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The New Mom's Guide to Baby Laundry
by Dana Sullivan
Discover the tricks to get out all the (many, many) messes your new baby makes
As a new mom, you were prepared for the sleepless nights. Maybe you even anticipated the dozen diapers that you'd change on an average day. But did you ever imagine the piles of dirty baby laundry that seem to multiply by the hour now that there's a baby in the house?
Laundry, you'll soon learn, is a job that's never done when you have kids. (Actually, this might be the case even after children leave home for college!) But before you know it, you'll know so much about stain removal that even your grandmother would be impressed. (And don't worry, washing your newborn's onesies needn't be as complicated as assembling his crib!) Here are some tips to help you keep it simple.
Baby Laundry: Choosing Detergent
Your baby's skin is more sensitive than yours, but as long as you use a mild detergent -- one without color or fragrance -- you can safely wash his clothing with yours. (Just be sure to wash cloth diapers separately from all clothing. See"Washing Diapers," below.)
For now, use liquid fabric softeners or dryer sheets, since they tend to be perfumed and may irritate baby's skin. New moms should always wash baby's PJs in detergent rather than natural animal-based soaps, because such formulas wash out the flame-retardant chemicals used to treat sleepwear.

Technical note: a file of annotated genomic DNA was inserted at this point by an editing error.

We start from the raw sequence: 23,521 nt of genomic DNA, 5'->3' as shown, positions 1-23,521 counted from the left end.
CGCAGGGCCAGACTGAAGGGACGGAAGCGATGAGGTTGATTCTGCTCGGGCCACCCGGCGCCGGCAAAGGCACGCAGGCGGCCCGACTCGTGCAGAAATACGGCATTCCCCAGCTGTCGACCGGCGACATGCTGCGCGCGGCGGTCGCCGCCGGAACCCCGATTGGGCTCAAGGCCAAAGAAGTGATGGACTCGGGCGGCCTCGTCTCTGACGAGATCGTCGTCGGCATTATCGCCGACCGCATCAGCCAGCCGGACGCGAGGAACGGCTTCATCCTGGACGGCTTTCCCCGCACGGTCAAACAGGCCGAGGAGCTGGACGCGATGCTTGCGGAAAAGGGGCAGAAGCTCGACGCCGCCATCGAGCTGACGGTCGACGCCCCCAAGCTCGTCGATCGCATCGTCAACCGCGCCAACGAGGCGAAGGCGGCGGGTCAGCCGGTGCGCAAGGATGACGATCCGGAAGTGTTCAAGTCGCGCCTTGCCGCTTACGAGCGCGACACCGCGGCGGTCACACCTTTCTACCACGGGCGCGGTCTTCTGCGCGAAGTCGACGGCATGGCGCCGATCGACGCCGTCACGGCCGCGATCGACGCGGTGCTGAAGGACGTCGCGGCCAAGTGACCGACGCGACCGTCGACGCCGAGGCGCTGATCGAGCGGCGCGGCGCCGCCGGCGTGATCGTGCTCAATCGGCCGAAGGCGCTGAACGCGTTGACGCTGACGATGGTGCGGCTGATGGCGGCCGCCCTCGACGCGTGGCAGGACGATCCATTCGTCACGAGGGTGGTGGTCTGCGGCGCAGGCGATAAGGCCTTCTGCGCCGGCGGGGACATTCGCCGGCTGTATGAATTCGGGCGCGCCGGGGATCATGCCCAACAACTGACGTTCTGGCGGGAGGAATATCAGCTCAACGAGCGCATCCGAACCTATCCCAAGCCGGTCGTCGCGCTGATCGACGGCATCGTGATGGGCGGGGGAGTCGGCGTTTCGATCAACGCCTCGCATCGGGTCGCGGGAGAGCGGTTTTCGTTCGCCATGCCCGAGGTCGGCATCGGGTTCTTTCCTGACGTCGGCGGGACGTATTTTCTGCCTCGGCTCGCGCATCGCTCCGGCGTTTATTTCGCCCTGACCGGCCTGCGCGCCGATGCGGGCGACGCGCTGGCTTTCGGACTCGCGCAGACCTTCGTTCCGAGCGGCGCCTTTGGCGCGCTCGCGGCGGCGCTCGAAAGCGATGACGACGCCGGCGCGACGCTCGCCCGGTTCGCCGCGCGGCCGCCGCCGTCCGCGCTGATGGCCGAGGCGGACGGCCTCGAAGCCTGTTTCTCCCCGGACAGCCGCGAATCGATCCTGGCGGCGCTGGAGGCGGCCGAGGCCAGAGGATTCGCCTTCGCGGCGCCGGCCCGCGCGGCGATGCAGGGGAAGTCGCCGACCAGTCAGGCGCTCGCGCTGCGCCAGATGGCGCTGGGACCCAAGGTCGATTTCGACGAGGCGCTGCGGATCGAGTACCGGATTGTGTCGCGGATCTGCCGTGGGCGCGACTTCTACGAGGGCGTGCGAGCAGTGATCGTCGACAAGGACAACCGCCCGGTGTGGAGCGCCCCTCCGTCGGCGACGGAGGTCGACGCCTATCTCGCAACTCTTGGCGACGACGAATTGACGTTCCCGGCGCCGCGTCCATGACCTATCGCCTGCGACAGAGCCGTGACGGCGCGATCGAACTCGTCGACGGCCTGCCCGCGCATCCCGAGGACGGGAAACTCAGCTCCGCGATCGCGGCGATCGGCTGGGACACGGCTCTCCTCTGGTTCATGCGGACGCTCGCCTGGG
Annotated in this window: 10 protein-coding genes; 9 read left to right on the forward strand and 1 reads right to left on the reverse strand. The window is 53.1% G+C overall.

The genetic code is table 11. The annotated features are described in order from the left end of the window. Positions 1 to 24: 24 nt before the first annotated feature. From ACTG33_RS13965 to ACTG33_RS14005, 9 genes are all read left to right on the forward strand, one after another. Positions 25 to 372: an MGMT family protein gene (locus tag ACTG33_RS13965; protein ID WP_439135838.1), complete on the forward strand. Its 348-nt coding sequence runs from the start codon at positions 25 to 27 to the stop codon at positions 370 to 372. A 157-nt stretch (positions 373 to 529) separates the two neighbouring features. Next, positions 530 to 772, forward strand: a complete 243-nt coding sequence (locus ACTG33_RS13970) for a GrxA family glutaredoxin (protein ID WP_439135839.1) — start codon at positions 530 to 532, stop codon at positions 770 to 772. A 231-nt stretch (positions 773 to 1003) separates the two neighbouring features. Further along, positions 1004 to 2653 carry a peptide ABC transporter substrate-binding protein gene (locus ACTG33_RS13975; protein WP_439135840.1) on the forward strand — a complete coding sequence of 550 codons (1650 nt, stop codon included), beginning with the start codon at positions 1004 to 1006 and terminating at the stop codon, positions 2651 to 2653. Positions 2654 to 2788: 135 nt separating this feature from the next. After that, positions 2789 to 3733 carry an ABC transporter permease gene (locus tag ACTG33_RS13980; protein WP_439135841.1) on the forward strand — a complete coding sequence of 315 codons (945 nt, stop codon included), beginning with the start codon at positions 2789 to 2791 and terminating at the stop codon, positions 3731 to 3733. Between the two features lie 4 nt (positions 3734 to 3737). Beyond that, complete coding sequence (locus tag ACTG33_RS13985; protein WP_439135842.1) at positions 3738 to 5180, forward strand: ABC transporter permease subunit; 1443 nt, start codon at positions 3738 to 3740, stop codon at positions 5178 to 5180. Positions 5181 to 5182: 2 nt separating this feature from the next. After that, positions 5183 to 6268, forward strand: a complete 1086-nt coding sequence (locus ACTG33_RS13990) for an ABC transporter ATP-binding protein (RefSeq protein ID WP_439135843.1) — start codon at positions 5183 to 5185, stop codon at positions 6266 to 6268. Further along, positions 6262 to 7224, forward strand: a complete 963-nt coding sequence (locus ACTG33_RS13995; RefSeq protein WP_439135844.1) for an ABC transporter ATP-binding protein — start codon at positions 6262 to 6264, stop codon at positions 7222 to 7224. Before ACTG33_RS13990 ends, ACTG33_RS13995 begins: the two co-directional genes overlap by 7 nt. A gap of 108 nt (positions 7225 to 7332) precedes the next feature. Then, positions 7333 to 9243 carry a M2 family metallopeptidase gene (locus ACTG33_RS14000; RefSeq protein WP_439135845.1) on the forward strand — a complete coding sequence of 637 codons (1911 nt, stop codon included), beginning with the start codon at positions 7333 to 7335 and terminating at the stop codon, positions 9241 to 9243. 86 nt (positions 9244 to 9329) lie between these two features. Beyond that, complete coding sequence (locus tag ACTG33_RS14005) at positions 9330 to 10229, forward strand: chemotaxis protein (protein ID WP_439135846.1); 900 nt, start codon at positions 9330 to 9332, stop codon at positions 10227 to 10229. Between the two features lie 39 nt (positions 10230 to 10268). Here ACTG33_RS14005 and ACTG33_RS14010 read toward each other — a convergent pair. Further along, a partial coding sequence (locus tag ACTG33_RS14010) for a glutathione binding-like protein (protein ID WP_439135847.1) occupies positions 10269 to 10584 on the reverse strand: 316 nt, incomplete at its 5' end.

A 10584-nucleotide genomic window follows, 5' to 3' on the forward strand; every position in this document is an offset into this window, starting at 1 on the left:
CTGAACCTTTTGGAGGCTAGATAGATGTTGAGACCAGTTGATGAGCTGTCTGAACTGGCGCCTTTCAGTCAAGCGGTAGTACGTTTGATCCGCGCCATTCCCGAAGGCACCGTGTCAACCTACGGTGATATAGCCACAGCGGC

Getting out Stubborn Baby Laundry Stains
To remove any baby stain (i.e., formula, food or poop), first scrape off as much as you can and get the clothing into cold water as soon as possible. Fill the washer with cold water and allow the clothing to agitate while the stain is fresh -- this may get the stain out. (Never soak the clothing in hot water, since this can cook the protein into the fabric's fibers, making it difficult to remove.) Then wash normally.
If the stain remains, let it soak in cold water with detergent for at least 30 minutes. If the stain has dried, soak it in cold water and detergent for several hours. Wash in warm water, rinse and inspect.
If the stain still remains, soak it another 30 minutes and rewash. If you use bleach to help get the stain out, be sure to rewash since bleach irritates a baby's skin. And never put stained fabric in the dryer, since the heat will set the stain.
Laundering Your Baby's Cloth Diapers
For new moms who use cloth diapers and don't have a diaper service, keeping the right supplies on hand makes laundering them easier.
The essentials include:
- A pail with a cover
- Baking soda
- White vinegar
Here are three easy steps for dealing with dirty diapers:
1. Fill the diaper pail with warm water and 1/2 cup of Borax.
2. Rinse dirty diapers before placing them in the diaper pail; the Borax solution helps remove stains and control odors. (As the 20 Mule Team Borax website explains,"Our bodies produce sweat and other proteins that become embedded in fabric fibers. Certain bacteria and enzymes feed on the proteins and produce gas (odor) as waste … 20 Mule Team Borax inhibits certain enzymes from producing odor and controls odors in smelly clothes.")
3. Run diapers through two wash cycles. On the first, use detergent, hot water and bleach. On the second, use just water, adding white vinegar to the final rinse. The vinegar gets rid of soap residue and whitens diapers. You can also add baking soda to the final rinse, which helps soften the fabric.
Parenting: "The New Mom's Guide to Baby Laundry"